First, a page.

In U.S. v. Vance, No. 06-13035 (Aug. 3, 2007), the Court affirmed the conviction and sentence of a defendant for attempting to travel in interstate commerce for the purpose of engaging in illicit sexual conduct with a minor.
The Court found no plain error in the district court’s exclusion, on hearsay grounds, of a defense witness’ statement that the defendant claimed would have been a "prior consistent statement," admissible to counter the government’s claim of recent fabrication. The Court noted defense counsel’s failure to proffer any basis for the statement’s admission at trial, and the district court’s judgment that the statement might have been part of the fabrication.
The Court also affirmed a sentence enhancement for unduly influencing a minor, despite the fact that the only person with whom the defendant communicated was an undercover police officer, not a minor. The Court held that by employing the undercover officer as an intermediary to effectuate his influence, he unduly influenced a minor. The focus is on the defendant’s state of mind, regardless of whether the victim is fictitious.
The Court also affirmed the imposition of an enhancement for use of a computer, rejecting the defendant’s argument that the officer, not him, did the "soliciting." The Court noted that the defendant used a computer to communicate with someone he believed had custody of a minor.

Ferreira: Habeas Petition Timely Filed after Resentencing

In Ferreira v. Sec. Dept. of Corrections, No. 04-15761 (Aug. 7, 2007), the Court held that Burton v. Stewart, __U.S. __, 127 S.Ct. 793 (2007) effectively overruled Rainey v. Sec’y for the Dep’t of Corr., 443 F.3d 1323 (11th Cir. 2006), and therefore, on remand from the United States Supreme Court, it reinstated as timely Ferreira’s federal habeas petition.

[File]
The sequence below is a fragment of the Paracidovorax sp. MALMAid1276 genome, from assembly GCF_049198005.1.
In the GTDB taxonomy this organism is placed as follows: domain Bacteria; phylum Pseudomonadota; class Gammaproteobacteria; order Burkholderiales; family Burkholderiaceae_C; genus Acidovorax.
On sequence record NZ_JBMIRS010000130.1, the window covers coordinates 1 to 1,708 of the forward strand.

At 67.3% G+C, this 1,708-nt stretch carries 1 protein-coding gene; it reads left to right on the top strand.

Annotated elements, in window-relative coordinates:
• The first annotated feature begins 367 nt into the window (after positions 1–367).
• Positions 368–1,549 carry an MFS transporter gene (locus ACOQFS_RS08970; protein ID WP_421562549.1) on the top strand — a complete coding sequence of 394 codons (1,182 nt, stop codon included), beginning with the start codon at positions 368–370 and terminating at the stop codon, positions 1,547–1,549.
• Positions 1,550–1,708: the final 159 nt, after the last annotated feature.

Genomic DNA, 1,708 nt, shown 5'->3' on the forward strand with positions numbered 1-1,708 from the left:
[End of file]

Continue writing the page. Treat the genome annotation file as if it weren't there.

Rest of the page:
Ferreira filed a federal habeas petition within the one-year statute of limitations after he had been resentenced on a state conviction, but after the expiration of the limitations period after the original judgment of conviction. The Court noted that the Supreme Court in Burton made clear that the limitations provisions of AEDPA are focused on the judgment which holds the petitioner in confinement. Therefore, the statute of limitations period begins to run from the date both the conviction and the sentence the petitioner is serving become final. Hence, Ferreira’s federal habeas petition was timely, because filed within the limitations period that followed his resentencing.

Haun: False Coast Guard Distress Call

In U.S. v. Haun, No. 06-14556 (Aug. 6, 2007), the Court affirmed a conviction for causing the Coast Guard to attempt to save his life, when no help was needed, in violation of 14 U.S.C. § 88(c). The defendant allegedly faked his disappearance while out on a boating trip off of Panama City, Florida. A Coast Guard search for him ensued.
Haun claimed that he did not violate the statute, because a state agency, not Haun himself, nor even the persons on the boat from which he disappeared, placed the distress call to the Coast Guard. Citing the legislative history of the statute, the Court noted that Congress meant to punish not just those who send a false distress message, but also those who, indirectly, by their conduct, cause the Coast Guard to attempt to save life when no help is needed. Here, Haun’s actions were done intentionally, with a bad purpose. He faked his disappearance to avoid a court date, and knew that his disappearance would be reported to authorities.